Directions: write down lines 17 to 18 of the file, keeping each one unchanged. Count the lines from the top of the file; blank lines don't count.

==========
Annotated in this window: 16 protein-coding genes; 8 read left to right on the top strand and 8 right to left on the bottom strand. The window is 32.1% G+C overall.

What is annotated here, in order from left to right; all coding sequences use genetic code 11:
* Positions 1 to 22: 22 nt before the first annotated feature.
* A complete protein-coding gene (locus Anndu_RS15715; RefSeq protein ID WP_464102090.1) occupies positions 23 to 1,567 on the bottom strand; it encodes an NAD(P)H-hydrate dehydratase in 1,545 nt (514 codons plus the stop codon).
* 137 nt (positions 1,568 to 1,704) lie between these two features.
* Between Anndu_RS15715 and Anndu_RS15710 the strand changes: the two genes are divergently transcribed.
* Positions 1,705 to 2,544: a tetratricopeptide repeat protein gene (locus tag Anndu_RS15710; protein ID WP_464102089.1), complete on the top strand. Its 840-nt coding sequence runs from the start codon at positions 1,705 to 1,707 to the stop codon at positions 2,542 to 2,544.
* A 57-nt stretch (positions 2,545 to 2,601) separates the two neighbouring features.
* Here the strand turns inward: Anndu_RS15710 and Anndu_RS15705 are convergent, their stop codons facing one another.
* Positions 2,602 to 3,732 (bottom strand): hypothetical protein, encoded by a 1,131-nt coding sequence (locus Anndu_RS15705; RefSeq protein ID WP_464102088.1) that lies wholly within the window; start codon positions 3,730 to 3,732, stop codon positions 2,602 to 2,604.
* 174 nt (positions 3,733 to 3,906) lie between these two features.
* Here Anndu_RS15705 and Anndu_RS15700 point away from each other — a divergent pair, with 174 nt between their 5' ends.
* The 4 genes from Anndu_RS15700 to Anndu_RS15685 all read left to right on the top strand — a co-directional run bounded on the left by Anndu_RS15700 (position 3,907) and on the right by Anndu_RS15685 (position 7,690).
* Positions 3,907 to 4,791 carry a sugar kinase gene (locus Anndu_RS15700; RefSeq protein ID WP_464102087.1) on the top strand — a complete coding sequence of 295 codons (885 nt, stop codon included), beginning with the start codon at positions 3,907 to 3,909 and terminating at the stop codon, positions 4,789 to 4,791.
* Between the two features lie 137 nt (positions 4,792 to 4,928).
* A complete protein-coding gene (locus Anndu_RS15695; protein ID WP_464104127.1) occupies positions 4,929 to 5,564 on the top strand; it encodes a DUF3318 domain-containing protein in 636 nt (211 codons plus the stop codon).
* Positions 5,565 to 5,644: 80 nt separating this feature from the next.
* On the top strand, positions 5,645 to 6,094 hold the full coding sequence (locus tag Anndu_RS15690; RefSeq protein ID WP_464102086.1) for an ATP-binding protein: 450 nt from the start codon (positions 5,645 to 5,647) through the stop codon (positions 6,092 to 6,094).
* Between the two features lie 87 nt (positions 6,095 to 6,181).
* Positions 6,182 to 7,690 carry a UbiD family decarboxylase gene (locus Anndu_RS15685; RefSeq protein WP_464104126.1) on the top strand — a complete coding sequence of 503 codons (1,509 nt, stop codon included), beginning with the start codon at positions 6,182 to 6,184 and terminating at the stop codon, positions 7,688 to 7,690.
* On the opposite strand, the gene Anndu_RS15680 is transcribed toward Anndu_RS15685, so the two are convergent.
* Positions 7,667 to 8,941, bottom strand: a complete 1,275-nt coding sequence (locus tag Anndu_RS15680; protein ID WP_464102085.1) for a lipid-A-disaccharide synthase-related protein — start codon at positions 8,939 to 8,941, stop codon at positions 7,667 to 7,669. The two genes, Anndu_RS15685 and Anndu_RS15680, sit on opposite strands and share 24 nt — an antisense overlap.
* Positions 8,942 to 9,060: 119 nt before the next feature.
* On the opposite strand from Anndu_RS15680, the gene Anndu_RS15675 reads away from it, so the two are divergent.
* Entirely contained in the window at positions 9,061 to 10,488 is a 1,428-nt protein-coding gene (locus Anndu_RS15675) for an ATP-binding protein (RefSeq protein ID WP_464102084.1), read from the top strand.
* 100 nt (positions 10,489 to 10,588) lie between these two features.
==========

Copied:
* Positions 5,565 to 5,644: 80 nt separating this feature from the next.
* On the top strand, positions 5,645 to 6,094 hold the full coding sequence (locus tag Anndu_RS15690; RefSeq protein ID WP_464102086.1) for an ATP-binding protein: 450 nt from the start codon (positions 5,645 to 5,647) through the stop codon (positions 6,092 to 6,094).